In these past few
Sundays we’ve been opening the gift of Christmas “one truth at a
time.” Two weeks ago,
through the visit of the wise men, we learned that Jesus was not
only the king of the Jews, but also the king of the world.
Last week, in the story of his baptism, the heavens opened
up, the spirit fluttered down, and God said, “This is my beloved
son.” So, it’s not just
a beautiful baby boy we found under the tree on Christmas morning:
it’s the savior of the world, the king of kings, the beloved Son of
God. We are opening the
gift of Christmas one truth at a time and today, with a little help
from the Gospel of John, we will learn that Jesus is the Lamb of God
who takes away the sin of the world.
When I told the worship planning team that I
would be preaching from John this Sunday
said, “I thought you were preaching from Matthew this year.”
And she’s right.
In the lectionary this is Matthew’s year.
We call it “Year A,” and from now until the end of November
most of the Gospel readings will come from Matthew.
Next year is Year B, when most of the readings will come from
Mark. The year after
that is Year C, when most of the readings will come from Luke.
What you would expect is Year D, with readings from the
Gospel of John, but that’s not what you get.
For some reason the lectionary committee decided three years
was enough, and so, after Year C, we start all over again with Year
A. “But what about
John?” you might ask.
“My favorite Gospel!”
Well, here’s what happens: every once in a while, when you’ve had
just about all the Matthew, Mark, or Luke you can stand, the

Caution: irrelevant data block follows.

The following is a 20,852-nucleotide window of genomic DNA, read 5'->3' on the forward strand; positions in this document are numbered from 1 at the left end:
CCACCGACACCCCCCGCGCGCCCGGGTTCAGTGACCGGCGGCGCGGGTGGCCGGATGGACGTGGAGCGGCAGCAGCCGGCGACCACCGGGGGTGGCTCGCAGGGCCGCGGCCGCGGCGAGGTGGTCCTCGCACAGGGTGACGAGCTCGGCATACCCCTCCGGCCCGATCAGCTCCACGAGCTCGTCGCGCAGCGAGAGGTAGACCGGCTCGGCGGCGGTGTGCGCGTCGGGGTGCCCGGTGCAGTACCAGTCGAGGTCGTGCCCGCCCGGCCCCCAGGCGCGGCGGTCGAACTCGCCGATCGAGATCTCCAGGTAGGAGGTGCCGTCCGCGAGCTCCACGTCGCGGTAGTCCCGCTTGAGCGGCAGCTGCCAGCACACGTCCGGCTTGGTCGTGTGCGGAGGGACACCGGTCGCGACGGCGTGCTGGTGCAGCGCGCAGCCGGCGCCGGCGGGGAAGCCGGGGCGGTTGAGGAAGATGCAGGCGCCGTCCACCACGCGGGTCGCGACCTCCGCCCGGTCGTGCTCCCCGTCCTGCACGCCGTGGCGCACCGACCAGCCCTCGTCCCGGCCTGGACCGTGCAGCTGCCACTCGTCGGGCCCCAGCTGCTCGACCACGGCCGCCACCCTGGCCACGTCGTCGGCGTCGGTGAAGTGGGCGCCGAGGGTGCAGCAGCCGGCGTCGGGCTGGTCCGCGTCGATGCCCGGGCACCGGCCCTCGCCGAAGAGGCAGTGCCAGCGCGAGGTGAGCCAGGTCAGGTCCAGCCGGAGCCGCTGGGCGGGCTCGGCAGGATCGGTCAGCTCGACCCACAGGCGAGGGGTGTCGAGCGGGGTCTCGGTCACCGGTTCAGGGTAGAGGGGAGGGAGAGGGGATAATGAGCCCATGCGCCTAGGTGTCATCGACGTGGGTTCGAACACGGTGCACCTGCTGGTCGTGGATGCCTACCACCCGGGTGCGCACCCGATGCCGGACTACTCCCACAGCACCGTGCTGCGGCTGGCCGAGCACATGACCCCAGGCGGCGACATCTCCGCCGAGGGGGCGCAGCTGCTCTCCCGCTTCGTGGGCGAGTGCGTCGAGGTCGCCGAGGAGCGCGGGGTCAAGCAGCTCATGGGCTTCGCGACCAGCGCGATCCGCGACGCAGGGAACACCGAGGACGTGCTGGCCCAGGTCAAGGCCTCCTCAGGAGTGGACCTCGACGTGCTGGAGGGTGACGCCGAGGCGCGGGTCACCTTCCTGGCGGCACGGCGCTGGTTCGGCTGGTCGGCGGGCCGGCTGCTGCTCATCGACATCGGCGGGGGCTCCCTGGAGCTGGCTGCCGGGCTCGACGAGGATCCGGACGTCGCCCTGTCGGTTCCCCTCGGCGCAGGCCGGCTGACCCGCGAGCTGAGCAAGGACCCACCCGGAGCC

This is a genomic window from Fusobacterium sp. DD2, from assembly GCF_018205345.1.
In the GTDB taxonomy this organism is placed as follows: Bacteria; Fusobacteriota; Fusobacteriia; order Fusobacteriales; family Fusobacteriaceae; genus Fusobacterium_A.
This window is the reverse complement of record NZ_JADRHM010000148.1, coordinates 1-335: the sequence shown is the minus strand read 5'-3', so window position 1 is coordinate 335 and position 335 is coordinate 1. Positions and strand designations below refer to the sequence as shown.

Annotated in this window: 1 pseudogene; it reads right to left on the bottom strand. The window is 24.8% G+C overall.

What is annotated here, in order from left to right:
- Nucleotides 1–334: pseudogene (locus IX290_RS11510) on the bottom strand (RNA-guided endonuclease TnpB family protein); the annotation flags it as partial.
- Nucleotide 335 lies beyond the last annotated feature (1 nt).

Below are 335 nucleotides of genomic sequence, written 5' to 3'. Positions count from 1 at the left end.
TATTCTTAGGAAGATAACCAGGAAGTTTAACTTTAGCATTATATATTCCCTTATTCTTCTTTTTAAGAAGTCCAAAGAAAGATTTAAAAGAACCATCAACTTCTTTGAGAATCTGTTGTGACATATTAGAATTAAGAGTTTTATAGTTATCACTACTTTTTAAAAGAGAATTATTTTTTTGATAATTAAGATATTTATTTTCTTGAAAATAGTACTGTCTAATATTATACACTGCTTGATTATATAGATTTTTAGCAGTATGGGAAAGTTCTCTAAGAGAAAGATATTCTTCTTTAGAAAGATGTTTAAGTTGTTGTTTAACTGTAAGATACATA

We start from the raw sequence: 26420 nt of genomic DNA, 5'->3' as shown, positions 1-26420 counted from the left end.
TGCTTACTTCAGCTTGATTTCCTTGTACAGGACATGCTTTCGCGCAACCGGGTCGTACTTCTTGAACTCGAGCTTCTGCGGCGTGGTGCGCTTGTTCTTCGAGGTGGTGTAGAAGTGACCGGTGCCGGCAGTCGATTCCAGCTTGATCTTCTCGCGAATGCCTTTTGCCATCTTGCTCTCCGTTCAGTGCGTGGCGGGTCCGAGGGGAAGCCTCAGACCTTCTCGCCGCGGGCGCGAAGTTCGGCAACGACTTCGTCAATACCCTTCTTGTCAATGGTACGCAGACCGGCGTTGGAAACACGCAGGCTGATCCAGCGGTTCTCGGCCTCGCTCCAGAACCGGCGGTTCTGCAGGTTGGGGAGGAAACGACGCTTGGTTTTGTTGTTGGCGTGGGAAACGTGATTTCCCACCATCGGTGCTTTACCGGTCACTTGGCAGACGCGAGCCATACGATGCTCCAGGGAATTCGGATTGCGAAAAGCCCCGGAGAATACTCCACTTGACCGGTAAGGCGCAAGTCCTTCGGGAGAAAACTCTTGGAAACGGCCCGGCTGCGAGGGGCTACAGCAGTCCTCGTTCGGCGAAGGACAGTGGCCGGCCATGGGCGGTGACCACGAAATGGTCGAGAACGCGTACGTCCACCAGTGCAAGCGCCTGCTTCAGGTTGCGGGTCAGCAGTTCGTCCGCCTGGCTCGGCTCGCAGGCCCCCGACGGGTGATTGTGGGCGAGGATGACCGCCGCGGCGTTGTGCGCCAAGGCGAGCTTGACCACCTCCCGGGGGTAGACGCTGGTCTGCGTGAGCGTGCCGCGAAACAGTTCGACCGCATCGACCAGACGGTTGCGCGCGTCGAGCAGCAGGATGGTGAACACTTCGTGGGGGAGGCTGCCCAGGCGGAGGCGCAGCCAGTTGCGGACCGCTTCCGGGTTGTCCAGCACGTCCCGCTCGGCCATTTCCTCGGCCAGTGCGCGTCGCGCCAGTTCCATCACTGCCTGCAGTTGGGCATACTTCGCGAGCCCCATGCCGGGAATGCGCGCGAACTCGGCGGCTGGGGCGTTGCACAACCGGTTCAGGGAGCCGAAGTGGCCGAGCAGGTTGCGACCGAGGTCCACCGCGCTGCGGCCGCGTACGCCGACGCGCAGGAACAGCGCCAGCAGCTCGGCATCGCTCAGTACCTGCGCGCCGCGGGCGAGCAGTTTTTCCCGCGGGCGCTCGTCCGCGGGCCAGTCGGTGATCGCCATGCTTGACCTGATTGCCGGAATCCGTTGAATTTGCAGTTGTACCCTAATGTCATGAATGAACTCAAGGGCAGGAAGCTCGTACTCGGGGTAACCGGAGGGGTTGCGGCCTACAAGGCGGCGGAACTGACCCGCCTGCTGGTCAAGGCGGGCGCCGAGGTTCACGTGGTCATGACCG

lectionary committee will reward you with a generous slice of the
Gospel of John. And
today, even though we’ve only been in Matthew for a few weeks now,
that’s what we get.
And it works perfectly, because we’ve been
opening the gift of Christmas one truth at a time and John has one
more truth to share about Jesus before we move on from his baptism
to his ministry: the truth that Jesus is the Lamb of God.
But before we get into the details I need to say a word about
the Gospel of John in general: it’s different, and maybe that’s why
it didn’t get a year of its own.
Matthew, Mark, and Luke are called the “Synoptic Gospels”
(“syn” as in synthesis and
“optic” as in optical).
It simply means that these three Gospels can be looked at
together. Do you
remember that game on Sesame Street where they showed a picture of a
hammer, a saw, a pair of pliers, and a shoe, and said, “Three of
these things belong together, three of these things are kind of the
same, but one of these things just doesn’t belong here, and now it’s
time to play our game”?
The game was to figure out which of the four didn’t belong, and when
it comes to the four Gospels, Matthew, Mark, and Luke are the
hammer, saw, and pliers, but the Gospel of John is the shoe.
Mark was the first Gospel to be written, and
Matthew and Luke used Mark’s basic structure, but John—who wrote his
Gospel some thirty years after Mark—decided to take things in a
whole different direction.
Clement of Alexandria called John “the spiritual Gospel,”